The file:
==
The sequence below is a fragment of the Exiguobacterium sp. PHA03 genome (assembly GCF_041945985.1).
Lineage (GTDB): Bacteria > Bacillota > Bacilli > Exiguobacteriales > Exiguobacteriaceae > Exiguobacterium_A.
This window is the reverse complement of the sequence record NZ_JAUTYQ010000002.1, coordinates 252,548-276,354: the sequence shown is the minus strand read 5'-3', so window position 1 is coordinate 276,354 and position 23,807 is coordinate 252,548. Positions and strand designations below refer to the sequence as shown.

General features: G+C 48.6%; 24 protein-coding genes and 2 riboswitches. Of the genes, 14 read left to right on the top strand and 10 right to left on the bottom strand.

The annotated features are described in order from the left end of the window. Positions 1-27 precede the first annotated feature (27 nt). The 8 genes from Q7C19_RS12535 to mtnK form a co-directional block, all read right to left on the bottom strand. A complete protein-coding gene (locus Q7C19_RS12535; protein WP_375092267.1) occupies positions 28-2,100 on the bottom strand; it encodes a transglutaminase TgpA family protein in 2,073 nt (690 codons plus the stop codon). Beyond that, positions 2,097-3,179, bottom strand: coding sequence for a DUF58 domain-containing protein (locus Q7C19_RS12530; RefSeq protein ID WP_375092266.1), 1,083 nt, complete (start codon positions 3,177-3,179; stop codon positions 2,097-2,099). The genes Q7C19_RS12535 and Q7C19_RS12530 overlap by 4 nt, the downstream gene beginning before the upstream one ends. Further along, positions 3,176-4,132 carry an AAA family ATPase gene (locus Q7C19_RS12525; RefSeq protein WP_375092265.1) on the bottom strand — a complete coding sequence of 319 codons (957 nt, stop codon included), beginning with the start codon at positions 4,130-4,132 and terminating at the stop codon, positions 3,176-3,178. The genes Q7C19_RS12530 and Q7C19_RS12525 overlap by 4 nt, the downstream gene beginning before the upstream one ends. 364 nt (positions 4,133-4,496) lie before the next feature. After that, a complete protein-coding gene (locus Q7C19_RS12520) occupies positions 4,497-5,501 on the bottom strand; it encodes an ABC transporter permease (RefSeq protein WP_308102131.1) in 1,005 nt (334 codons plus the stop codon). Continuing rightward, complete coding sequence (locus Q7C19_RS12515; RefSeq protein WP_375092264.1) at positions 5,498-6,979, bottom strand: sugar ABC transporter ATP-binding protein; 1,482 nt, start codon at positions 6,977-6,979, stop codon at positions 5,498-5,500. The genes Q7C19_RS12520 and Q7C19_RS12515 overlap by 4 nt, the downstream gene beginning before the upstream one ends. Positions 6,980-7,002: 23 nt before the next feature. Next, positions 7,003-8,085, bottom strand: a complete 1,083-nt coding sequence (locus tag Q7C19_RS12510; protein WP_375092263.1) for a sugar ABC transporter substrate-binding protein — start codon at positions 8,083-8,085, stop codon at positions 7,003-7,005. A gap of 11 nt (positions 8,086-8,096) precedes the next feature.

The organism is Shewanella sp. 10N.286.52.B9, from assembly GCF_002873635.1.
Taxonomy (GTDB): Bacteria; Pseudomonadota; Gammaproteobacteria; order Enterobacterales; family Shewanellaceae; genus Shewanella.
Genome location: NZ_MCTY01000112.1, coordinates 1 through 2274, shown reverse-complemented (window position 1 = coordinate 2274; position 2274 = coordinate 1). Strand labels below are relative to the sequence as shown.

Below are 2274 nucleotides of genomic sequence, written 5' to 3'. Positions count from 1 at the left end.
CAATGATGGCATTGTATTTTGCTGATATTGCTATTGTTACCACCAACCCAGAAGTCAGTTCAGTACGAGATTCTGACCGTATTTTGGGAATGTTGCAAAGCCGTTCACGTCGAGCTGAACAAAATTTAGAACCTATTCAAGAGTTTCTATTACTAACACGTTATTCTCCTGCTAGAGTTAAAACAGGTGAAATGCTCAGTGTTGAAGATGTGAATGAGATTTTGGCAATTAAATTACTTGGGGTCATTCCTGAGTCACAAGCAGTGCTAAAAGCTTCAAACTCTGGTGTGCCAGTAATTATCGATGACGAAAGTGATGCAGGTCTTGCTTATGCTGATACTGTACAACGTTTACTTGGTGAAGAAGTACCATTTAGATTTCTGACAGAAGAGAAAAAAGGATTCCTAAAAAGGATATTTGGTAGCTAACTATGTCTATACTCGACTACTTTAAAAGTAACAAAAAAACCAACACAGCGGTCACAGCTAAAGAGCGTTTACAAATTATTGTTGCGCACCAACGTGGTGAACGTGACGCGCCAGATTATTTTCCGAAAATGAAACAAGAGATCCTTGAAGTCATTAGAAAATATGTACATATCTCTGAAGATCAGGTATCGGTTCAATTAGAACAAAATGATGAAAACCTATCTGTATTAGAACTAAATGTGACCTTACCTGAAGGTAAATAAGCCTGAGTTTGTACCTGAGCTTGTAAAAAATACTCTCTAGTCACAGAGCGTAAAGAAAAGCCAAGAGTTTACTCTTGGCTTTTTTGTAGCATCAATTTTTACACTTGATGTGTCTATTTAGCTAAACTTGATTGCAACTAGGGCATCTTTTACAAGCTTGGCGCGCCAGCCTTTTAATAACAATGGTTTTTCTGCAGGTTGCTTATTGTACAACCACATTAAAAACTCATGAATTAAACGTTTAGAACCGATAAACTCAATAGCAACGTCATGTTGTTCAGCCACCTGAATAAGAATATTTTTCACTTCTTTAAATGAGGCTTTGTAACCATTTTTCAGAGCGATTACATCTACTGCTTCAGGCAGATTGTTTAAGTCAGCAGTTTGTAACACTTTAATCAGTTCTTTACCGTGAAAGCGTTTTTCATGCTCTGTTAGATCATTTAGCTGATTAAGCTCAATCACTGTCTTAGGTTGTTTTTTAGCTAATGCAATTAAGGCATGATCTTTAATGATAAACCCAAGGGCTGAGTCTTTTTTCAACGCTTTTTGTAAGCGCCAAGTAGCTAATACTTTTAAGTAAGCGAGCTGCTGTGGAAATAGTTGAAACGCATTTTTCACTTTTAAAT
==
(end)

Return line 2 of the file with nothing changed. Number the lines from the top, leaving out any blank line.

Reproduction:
Lineage (GTDB): Bacteria > Bacillota > Bacilli > Exiguobacteriales > Exiguobacteriaceae > Exiguobacterium_A.